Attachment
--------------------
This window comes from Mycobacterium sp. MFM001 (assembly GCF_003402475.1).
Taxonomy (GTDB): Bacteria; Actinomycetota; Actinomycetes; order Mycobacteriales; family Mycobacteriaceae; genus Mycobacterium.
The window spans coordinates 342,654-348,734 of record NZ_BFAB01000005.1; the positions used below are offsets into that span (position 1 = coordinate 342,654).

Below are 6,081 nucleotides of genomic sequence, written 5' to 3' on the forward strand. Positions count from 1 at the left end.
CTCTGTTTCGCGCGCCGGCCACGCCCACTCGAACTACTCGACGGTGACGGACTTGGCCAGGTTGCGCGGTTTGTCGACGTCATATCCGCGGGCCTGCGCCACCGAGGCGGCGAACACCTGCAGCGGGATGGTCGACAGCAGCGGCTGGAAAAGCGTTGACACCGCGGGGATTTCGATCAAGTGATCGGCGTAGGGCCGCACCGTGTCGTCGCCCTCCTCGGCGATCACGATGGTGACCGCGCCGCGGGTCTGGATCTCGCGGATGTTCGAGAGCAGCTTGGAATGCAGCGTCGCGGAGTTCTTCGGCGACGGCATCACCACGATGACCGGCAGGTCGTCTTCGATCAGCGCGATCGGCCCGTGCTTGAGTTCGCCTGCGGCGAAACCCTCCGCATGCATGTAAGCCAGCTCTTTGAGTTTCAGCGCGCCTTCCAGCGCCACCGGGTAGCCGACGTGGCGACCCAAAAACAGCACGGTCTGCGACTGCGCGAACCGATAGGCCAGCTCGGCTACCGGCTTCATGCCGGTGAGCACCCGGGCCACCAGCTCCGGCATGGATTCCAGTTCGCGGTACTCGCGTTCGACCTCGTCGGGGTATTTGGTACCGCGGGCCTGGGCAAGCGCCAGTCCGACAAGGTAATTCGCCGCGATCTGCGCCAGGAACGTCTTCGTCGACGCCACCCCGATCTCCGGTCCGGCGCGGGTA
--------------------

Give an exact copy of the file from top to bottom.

This window comes from Mycobacterium sp. MFM001 (assembly GCF_003402475.1).
Taxonomy (GTDB): Bacteria; Actinomycetota; Actinomycetes; order Mycobacteriales; family Mycobacteriaceae; genus Mycobacterium.
The window spans coordinates 342,654-348,734 of record NZ_BFAB01000005.1; the positions used below are offsets into that span (position 1 = coordinate 342,654).

Below are 6,081 nucleotides of genomic sequence, written 5' to 3' on the forward strand. Positions count from 1 at the left end.
CTCTGTTTCGCGCGCCGGCCACGCCCACTCGAACTACTCGACGGTGACGGACTTGGCCAGGTTGCGCGGTTTGTCGACGTCATATCCGCGGGCCTGCGCCACCGAGGCGGCGAACACCTGCAGCGGGATGGTCGACAGCAGCGGCTGGAAAAGCGTTGACACCGCGGGGATTTCGATCAAGTGATCGGCGTAGGGCCGCACCGTGTCGTCGCCCTCCTCGGCGATCACGATGGTGACCGCGCCGCGGGTCTGGATCTCGCGGATGTTCGAGAGCAGCTTGGAATGCAGCGTCGCGGAGTTCTTCGGCGACGGCATCACCACGATGACCGGCAGGTCGTCTTCGATCAGCGCGATCGGCCCGTGCTTGAGTTCGCCTGCGGCGAAACCCTCCGCATGCATGTAAGCCAGCTCTTTGAGTTTCAGCGCGCCTTCCAGCGCCACCGGGTAGCCGACGTGGCGACCCAAAAACAGCACGGTCTGCGACTGCGCGAACCGATAGGCCAGCTCGGCTACCGGCTTCATGCCGGTGAGCACCCGGGCCACCAGCTCCGGCATGGATTCCAGTTCGCGGTACTCGCGTTCGACCTCGTCGGGGTATTTGGTACCGCGGGCCTGGGCAAGCGCCAGTCCGACAAGGTAATTCGCCGCGATCTGCGCCAGGAACGTCTTCGTCGACGCCACCCCGATCTCCGGTCCGGCGCGGGTA